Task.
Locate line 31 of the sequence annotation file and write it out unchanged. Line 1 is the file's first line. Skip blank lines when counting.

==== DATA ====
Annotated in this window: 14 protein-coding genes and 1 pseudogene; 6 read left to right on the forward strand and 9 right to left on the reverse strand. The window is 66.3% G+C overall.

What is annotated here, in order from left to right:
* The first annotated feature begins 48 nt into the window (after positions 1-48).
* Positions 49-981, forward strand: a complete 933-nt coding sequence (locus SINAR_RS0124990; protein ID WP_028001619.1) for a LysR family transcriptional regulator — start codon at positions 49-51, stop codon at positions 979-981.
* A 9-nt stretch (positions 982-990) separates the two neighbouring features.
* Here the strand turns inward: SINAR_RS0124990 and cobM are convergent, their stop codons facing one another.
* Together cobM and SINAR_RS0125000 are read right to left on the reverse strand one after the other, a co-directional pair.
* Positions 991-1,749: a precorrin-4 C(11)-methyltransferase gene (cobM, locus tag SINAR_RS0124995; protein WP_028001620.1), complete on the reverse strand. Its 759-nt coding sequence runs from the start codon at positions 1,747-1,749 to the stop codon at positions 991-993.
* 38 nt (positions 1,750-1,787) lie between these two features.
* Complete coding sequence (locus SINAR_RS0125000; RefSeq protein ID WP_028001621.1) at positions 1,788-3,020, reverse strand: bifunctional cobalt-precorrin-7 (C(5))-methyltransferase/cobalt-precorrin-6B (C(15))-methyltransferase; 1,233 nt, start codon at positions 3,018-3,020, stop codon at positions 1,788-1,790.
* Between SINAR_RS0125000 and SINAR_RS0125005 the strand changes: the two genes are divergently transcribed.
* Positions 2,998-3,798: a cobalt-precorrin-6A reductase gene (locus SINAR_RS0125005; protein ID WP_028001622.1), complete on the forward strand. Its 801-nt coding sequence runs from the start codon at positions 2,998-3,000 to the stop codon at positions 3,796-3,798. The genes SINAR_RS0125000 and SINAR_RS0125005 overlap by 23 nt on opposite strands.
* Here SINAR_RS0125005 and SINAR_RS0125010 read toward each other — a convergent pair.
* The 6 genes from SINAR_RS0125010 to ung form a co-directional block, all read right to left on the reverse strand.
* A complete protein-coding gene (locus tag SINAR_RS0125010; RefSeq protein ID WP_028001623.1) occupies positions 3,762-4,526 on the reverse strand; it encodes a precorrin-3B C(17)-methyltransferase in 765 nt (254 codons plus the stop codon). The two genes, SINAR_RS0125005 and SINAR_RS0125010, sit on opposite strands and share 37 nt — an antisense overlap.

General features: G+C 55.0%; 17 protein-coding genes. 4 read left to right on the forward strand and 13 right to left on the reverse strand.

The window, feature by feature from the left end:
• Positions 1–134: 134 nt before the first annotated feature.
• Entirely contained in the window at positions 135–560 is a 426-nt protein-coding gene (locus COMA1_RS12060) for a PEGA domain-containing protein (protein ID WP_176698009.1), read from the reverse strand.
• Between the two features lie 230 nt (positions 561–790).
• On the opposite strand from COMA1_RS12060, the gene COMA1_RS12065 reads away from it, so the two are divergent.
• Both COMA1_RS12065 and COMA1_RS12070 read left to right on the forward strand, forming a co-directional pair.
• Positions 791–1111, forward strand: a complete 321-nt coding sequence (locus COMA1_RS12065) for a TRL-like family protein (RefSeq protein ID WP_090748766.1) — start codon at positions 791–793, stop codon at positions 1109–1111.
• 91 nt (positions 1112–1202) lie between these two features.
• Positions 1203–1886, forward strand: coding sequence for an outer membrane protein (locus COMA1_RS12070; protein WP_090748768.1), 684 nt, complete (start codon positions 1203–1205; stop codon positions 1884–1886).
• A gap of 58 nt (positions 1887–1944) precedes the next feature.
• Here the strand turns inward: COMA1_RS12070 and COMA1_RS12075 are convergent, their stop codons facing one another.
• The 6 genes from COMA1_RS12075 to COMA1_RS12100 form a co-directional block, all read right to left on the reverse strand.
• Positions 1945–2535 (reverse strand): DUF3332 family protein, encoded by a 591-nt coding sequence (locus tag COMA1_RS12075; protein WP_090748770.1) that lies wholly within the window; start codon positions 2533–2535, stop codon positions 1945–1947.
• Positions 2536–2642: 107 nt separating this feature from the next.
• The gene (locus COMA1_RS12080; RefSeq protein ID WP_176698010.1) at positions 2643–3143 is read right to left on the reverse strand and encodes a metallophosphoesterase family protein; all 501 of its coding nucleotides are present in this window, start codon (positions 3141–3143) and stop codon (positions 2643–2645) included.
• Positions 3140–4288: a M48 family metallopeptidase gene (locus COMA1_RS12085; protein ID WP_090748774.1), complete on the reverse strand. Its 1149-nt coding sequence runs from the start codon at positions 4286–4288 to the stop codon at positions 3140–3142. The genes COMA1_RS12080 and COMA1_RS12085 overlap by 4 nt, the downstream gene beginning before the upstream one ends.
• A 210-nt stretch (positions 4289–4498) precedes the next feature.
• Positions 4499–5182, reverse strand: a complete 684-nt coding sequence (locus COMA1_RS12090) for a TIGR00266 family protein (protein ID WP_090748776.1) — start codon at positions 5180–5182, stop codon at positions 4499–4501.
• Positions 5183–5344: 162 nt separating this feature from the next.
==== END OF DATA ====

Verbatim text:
• The gene (locus COMA1_RS12080; RefSeq protein ID WP_176698010.1) at positions 2643–3143 is read right to left on the reverse strand and encodes a metallophosphoesterase family protein; all 501 of its coding nucleotides are present in this window, start codon (positions 3141–3143) and stop codon (positions 2643–2645) included.